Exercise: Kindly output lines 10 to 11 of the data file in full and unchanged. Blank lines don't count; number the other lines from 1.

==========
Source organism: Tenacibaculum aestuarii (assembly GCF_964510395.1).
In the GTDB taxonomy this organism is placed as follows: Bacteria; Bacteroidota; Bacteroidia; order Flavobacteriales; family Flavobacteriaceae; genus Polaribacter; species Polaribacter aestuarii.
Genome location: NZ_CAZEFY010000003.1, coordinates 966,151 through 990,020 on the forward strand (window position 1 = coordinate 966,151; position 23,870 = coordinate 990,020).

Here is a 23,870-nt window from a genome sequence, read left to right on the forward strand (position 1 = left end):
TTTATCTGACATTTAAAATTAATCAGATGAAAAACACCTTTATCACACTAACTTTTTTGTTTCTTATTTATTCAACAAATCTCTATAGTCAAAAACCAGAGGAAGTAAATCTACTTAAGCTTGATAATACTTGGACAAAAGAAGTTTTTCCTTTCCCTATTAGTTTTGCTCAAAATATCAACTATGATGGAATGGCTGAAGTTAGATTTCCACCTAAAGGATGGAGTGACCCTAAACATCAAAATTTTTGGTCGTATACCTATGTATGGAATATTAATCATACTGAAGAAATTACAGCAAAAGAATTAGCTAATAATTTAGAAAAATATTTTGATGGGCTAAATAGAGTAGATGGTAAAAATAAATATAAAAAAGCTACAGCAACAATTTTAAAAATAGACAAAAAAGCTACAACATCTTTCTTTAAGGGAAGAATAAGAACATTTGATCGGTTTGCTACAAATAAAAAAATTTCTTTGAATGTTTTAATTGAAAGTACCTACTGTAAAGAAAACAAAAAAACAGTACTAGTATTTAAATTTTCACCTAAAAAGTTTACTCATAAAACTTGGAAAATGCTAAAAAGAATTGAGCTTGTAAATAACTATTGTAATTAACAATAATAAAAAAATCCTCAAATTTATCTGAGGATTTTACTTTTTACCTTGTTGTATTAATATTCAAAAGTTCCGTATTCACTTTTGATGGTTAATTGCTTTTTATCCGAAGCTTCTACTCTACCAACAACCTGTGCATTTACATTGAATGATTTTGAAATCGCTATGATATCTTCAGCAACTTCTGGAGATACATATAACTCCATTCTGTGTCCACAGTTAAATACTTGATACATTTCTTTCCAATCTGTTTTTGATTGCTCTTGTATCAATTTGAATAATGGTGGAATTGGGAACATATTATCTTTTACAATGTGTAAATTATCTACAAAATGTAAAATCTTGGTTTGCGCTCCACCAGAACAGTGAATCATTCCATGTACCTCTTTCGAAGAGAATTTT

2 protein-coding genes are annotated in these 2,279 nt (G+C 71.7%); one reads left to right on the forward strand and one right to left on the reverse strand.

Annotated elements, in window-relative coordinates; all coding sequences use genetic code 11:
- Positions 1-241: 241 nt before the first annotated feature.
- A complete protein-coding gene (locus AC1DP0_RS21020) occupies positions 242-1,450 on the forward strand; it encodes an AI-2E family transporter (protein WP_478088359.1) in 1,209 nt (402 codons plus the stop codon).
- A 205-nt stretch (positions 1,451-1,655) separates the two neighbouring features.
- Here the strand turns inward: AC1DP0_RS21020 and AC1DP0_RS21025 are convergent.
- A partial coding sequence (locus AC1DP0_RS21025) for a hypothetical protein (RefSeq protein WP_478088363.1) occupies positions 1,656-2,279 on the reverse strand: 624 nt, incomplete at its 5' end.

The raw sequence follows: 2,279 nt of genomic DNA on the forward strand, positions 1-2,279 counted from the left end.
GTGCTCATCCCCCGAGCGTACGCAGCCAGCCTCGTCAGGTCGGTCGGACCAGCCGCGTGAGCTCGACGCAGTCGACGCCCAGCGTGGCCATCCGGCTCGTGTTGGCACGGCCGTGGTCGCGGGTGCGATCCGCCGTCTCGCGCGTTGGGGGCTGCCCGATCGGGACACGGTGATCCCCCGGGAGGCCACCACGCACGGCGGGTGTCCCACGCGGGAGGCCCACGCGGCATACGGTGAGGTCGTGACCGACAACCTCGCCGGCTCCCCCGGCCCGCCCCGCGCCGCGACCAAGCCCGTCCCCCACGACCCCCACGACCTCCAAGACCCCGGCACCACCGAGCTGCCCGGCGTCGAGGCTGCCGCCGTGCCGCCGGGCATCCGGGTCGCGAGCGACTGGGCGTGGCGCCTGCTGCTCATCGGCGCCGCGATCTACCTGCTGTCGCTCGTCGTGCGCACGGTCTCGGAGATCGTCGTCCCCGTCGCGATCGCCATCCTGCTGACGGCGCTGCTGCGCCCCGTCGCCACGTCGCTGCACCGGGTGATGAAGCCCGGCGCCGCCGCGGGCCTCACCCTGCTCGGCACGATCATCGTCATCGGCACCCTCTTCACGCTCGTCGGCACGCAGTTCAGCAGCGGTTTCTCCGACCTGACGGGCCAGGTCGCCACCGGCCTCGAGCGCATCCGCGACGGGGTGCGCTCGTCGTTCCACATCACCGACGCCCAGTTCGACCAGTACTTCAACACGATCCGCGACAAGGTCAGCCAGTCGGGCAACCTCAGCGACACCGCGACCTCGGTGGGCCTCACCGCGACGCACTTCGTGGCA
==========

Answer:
- A 205-nt stretch (positions 1,451-1,655) separates the two neighbouring features.
- Here the strand turns inward: AC1DP0_RS21020 and AC1DP0_RS21025 are convergent.